For tables, charts and commentary, see:

5. Peace Versus Instability

#extremism #France #human_development #peace #politics #religious_violence #terrorism

Peacekeeping and Security (2017)30
Pos.Lower is better
Rank30
1Samoa1
2S. Africa2
3Tunisia3
...
50Ireland50
51Norway51
52Finland52
53France53
54Australia54
55Italy55
56Mauritius56
57Zambia57
World Avg82.0
q=163.
Refugees and UN Treaties (2017)30
Pos.Lower is better
Rank30
1Austria1
2Germany2
3Netherlands3
...
13Belgium13
14Italy14
15Spain15
16France16
17Cyprus17
18Slovenia18
19New Zealand19
20Luxembourg20
World Avg82.0
q=163.

Global Peace Index (2012)26
Pos.Lower is better26
1Iceland1.11
2New Zealand1.24
3Denmark1.24
...
37Laos1.66
38Italy1.69
39Bulgaria1.70
40France1.71
41Estonia1.72
42S. Korea1.73
43Lithuania1.74
44Argentina1.76
World Avg2.02
q=157.

"The 2012 Global Peace Index is the sixth edition of the world's leading study on global levels of peacefulness. The GPI ranks 158 nations using 23 qualitative and quantitative indicators from highly respected sources, which gauge three broad themes: the level of safety and security in society; the extent of domestic or international conflict; and the degree of militarisation. By generating new information on the state of peace at the national and global level, the Institute for Economics and Peace hopes to make a valuable contribution to better understanding how civil society, researchers, policymakers, and government can create a more peaceful society"26. The most peaceable countries in the world are Iceland, New Zealand and Denmark26 and the worst are Somalia, Afghanistan and Sudan26.

Impact of Terrorism (2019)31
Pos.Lower is better
Score31
1Togo0.00
2Mongolia0.00
3Swaziland0.00
...
112Iran4.72
113Chad4.76
114Russia4.90
115France5.01
116Indonesia5.07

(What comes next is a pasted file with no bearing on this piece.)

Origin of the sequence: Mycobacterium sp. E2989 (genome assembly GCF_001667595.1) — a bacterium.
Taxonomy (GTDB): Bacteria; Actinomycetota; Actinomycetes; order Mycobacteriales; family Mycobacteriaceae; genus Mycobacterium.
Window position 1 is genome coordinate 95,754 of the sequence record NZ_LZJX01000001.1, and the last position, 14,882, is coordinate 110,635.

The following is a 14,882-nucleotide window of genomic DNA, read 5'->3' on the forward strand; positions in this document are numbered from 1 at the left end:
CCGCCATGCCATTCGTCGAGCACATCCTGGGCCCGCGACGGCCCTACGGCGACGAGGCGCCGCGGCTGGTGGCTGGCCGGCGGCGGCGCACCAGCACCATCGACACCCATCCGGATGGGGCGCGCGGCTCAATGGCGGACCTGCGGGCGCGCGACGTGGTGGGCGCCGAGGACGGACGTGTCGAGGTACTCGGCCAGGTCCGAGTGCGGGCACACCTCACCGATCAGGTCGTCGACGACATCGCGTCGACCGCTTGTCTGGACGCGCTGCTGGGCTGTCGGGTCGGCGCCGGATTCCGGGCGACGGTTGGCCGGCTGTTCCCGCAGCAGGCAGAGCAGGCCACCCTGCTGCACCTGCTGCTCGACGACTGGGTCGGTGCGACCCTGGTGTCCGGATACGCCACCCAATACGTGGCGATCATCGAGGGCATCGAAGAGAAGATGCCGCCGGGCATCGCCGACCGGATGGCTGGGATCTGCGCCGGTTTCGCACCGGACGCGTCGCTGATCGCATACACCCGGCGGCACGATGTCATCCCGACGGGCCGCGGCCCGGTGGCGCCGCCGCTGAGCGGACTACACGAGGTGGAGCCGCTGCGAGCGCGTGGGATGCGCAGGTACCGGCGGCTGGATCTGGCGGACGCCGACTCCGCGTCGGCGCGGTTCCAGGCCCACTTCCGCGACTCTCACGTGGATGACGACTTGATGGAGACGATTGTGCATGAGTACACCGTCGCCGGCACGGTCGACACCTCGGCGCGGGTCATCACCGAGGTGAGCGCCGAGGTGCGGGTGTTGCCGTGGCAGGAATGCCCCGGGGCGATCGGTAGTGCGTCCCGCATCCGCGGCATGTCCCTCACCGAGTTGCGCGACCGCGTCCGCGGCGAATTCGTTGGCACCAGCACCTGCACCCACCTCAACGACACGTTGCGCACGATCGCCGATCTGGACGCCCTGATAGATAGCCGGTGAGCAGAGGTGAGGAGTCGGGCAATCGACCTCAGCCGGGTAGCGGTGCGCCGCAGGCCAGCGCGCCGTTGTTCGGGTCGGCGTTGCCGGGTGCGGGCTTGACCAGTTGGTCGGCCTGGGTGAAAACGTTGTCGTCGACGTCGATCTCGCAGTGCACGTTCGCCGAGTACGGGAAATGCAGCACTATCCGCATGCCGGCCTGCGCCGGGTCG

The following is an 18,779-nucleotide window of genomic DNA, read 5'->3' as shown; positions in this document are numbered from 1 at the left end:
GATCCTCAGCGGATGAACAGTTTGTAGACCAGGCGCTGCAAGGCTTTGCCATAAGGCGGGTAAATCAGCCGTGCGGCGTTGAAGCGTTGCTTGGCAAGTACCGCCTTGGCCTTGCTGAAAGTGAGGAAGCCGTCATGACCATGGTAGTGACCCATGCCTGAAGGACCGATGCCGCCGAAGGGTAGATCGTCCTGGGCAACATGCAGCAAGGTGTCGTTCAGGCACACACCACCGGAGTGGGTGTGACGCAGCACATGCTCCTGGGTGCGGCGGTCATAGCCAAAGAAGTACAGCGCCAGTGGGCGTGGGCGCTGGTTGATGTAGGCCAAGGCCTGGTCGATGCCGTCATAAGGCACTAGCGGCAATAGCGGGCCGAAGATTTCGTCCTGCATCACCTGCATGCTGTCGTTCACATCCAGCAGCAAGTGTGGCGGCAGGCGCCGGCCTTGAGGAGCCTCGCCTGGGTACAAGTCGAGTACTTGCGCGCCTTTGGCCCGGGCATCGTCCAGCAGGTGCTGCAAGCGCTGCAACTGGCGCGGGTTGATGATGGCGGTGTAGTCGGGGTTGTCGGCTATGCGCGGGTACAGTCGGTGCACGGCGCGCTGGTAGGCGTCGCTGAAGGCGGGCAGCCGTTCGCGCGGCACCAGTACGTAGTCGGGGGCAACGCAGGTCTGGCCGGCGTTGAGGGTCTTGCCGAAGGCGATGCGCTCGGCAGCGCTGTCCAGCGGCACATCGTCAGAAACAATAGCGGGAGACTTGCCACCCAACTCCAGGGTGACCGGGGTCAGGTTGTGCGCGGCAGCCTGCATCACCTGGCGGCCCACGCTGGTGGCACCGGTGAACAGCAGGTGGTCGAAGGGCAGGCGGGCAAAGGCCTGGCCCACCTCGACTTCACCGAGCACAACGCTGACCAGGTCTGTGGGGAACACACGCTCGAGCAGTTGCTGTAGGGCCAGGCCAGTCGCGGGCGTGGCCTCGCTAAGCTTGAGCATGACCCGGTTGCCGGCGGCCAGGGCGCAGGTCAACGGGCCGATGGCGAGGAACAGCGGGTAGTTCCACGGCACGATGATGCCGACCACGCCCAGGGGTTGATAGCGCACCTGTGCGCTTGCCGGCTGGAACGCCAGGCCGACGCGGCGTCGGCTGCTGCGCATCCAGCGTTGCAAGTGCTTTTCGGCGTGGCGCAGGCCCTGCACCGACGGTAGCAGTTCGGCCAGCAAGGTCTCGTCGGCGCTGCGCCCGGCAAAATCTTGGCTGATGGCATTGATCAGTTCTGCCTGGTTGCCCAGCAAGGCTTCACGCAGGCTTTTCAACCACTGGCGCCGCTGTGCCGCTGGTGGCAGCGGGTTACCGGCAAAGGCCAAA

117Nepal5.09
118Burundi5.10
119Palestine5.18
World Avg2.78
q=150.

6. Religion and Beliefs

#afterlife #belief #buddhism #christianity #god #heaven #hell #hinduism #islam #judaism #religion #universalism

Religiosity (2009)32
Pos.Lower is better
%32
1Estonia16
2Sweden17
3Denmark19
4Japan24
5Hong Kong24
6UK27
7France30
8Vietnam30
9Russia34
10Belarus34
11Latvia39
12Luxembourg39
World Avg75.1
q=114.
Disbelief In God (2007)33
Pos.Higher is better
%33
1Vietnam81
2Japan65
3Sweden64
4Czechia61
5Estonia49
6Denmark48
7France44
8Belgium43
9Netherlands42
10Germany42
11UK42
12Cuba40
World Avg9.9
q=137.

France is a highly secular country, and even amongst those who declare themselves to be religious there is a high degree of non-belief. 51% of the French people are Catholic, but only half of those Catholics actually say they believe in God. Of the god-believers, only 18% of them have Catholic beliefs about God. These statistics led scholar Nikolai G. Wenzel (2011)34 to ask "what does it really mean to be Catholic any more?".35. Those statistics from 2007 have been verified by later data:

Data from the Pew Forum, a professional polling outfit, states that in 2010 the religious makeup of this country was as follows in the table below36:

Christian63%
Muslim7.5%
Hindu0.1%
Buddhist0.5%
Folk Religion0.3%
Jew0.5%
Unaffiliated28%

By adding up the Pew Forum data for the major monotheistic religions we can see that these make up 71% of the population. Yet there are simply too many who disbelieve in God for this to be true (44%). This is due to the so-called 'Census Effect', whereby many put down a religion for cultural reasons rather than because it reflects their beliefs. In highly Christian countries, as many as half of those who say they're a Christian lack any connection to a Church, and do not hold Christian beliefs (such as believing in God!).

It appears that when asked "What religion are you" many give pollsters the 'correct' answer despite how they actually feel, and despite what they actually believe. Although 71.9% of the populace say they belong to a religion, only 30% say that they are religious when the question is phrased as "Is religion an important part of your daily life?".